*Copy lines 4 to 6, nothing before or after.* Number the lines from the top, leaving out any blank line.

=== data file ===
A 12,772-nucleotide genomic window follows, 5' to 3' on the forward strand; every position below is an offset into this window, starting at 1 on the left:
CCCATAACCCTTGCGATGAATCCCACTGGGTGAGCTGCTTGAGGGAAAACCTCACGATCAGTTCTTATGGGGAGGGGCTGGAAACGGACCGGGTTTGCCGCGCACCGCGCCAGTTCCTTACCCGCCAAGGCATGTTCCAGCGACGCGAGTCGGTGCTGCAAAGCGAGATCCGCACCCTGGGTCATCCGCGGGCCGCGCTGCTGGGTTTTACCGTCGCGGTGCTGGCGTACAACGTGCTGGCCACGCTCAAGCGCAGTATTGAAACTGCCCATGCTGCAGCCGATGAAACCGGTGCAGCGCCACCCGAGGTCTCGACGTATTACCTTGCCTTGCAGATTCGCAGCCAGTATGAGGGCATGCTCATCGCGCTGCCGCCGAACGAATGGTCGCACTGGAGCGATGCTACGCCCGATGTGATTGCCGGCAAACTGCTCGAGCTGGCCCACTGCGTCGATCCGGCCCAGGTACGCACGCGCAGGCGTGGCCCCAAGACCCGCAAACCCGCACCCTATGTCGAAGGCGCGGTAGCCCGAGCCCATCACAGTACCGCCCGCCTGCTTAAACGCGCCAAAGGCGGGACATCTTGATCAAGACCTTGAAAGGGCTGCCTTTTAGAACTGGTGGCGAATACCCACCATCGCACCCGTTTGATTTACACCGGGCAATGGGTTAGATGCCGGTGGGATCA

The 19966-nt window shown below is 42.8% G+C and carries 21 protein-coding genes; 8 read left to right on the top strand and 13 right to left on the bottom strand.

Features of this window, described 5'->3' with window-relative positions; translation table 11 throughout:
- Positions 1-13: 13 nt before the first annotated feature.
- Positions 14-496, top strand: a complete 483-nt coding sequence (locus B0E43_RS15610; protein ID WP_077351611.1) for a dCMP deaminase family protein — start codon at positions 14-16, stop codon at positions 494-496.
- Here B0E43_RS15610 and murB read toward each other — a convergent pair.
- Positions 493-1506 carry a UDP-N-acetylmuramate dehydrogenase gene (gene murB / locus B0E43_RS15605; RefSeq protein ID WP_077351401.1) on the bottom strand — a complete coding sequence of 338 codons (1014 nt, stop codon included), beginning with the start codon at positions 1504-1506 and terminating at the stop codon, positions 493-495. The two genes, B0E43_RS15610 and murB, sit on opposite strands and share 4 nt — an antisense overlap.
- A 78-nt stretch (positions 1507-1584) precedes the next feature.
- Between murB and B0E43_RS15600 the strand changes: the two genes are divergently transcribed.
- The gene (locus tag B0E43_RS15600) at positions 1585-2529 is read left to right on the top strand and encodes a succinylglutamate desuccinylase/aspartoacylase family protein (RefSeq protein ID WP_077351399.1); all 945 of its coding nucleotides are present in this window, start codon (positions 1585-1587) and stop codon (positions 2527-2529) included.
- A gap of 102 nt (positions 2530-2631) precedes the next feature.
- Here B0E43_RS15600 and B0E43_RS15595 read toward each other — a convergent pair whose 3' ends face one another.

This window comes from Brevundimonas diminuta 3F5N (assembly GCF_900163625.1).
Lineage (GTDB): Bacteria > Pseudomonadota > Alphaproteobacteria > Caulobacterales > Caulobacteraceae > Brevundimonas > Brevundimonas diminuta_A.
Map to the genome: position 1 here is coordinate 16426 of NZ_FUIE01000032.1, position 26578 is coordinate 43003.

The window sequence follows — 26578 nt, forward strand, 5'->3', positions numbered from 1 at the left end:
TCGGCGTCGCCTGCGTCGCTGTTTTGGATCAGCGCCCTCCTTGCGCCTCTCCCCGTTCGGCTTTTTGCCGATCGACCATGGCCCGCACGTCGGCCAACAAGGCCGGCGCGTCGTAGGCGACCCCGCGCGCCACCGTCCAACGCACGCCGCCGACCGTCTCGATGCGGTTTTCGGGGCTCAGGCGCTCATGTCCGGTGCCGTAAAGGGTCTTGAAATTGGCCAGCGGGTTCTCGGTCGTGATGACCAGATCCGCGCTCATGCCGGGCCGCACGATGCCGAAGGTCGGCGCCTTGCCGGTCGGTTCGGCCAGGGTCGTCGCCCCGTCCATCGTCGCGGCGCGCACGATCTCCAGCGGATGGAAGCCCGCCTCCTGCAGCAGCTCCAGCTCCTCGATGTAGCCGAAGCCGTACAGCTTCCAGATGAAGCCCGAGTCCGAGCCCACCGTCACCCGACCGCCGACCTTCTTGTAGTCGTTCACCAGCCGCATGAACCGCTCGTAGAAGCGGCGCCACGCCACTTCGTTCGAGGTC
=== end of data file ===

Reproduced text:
Features of this window, described 5'->3' with window-relative positions; translation table 11 throughout:
- Positions 1-13: 13 nt before the first annotated feature.
- Positions 14-496, top strand: a complete 483-nt coding sequence (locus B0E43_RS15610; protein ID WP_077351611.1) for a dCMP deaminase family protein — start codon at positions 14-16, stop codon at positions 494-496.